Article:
Moon near Castor and Pollux, morning of October 17

Moon near Castor and Pollux: Chart with green ecliptic line with moon near two white dots, and another below.
The morning of October 17, 2022, finds the last quarter moon near Castor and Pollux, the 2 brightest stars of Gemini the Twins. While these 2 stars don’t look exactly alike, they are quite noticeable near each other in the sky. Also nearby is Procyon, the brightest star in Canis Minor the Lesser Dog. It’s sometimes called the Little Dog Star. Chart via John Jardine Goss/ EarthSky.

Moon near Castor and Pollux

On the morning of October 17, 2022, the last quarter moon passes by the bright stars Castor and Pollux in the constellation Gemini the Twins. You’ll easily notice the bright stars Castor and Pollux because they are close together in the sky. Also, you may notice a brilliant star on the other side of the moon. That’s Procyon, also called the Little Dog Star. It’s the brightest star in the constellation Canis Minor and the 8th brightest star in the sky.

To get a precise view from your location, try Stellarium online.

The ‘twin’ stars of Gemini

Gemini is the constellation of the Twins, referring to the twins Castor and Pollux from Greek and Roman mythology.

But these two stars aren’t really twins. In fact, they’re quite different. Although Castor and Pollux appear close to each other, they’re not physically related or close to each other in space. Pollux is the closer star, and lies about 34 light-years away. Conversely, Castor resides about 51 light-years distant.

More differences in the ‘twins’

When viewing the twin stars, you might notice Castor and Pollux aren’t the same brightness or color. Castor is white and not as bright as golden Pollux. Strangely, Castor is listed as the alpha star in Gemini – a designation usually reserved for a constellation’s brightest star – even though it’s only 2nd-brightest.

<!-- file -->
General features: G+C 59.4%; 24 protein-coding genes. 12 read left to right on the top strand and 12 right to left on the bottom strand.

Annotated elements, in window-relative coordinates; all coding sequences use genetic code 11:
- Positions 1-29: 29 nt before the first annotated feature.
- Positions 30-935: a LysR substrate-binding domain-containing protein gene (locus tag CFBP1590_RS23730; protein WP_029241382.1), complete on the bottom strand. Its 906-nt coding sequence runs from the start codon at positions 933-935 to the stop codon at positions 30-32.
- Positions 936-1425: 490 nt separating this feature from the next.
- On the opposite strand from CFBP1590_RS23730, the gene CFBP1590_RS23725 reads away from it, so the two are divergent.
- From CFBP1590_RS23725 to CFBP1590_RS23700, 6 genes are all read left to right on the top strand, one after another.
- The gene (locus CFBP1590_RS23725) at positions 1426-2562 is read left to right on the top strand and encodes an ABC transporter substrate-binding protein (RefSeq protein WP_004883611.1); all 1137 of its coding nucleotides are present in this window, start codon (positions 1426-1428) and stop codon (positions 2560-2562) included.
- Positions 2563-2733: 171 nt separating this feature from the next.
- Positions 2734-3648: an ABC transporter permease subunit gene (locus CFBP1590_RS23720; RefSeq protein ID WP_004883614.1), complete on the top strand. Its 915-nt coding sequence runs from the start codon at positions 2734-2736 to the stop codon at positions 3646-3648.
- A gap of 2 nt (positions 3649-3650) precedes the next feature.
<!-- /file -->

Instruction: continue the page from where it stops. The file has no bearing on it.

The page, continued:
Meanwhile, Pollux shines more brightly than Castor. And it’s categorized as an orange star (although your eye might see it as golden). By the way, a star’s color indicates its surface temperature. A white star is a relatively hot, young star. But an orange star is often a cool star.

The orange color of Pollux reveals that it’s a giant star. Pollux has a diameter of about 10 times that of our sun and is the closest giant star to Earth. It’s also one of the very few giant stars known to have an exoplanet.

Meanwhile, the single point of light we see as Castor is really six stars. It’s a star system, consisting of three pairs of binary stars, all revolving around a common center of mass. You can see Castor as two stars in a small telescope.

Bottom line: On the morning of October 17, 2022, look for the last quarter moon near Castor and Pollux, the twin stars of Gemini.

For more great observing events in the coming weeks, visit EarthSky’s night sky guide

October 16, 2022

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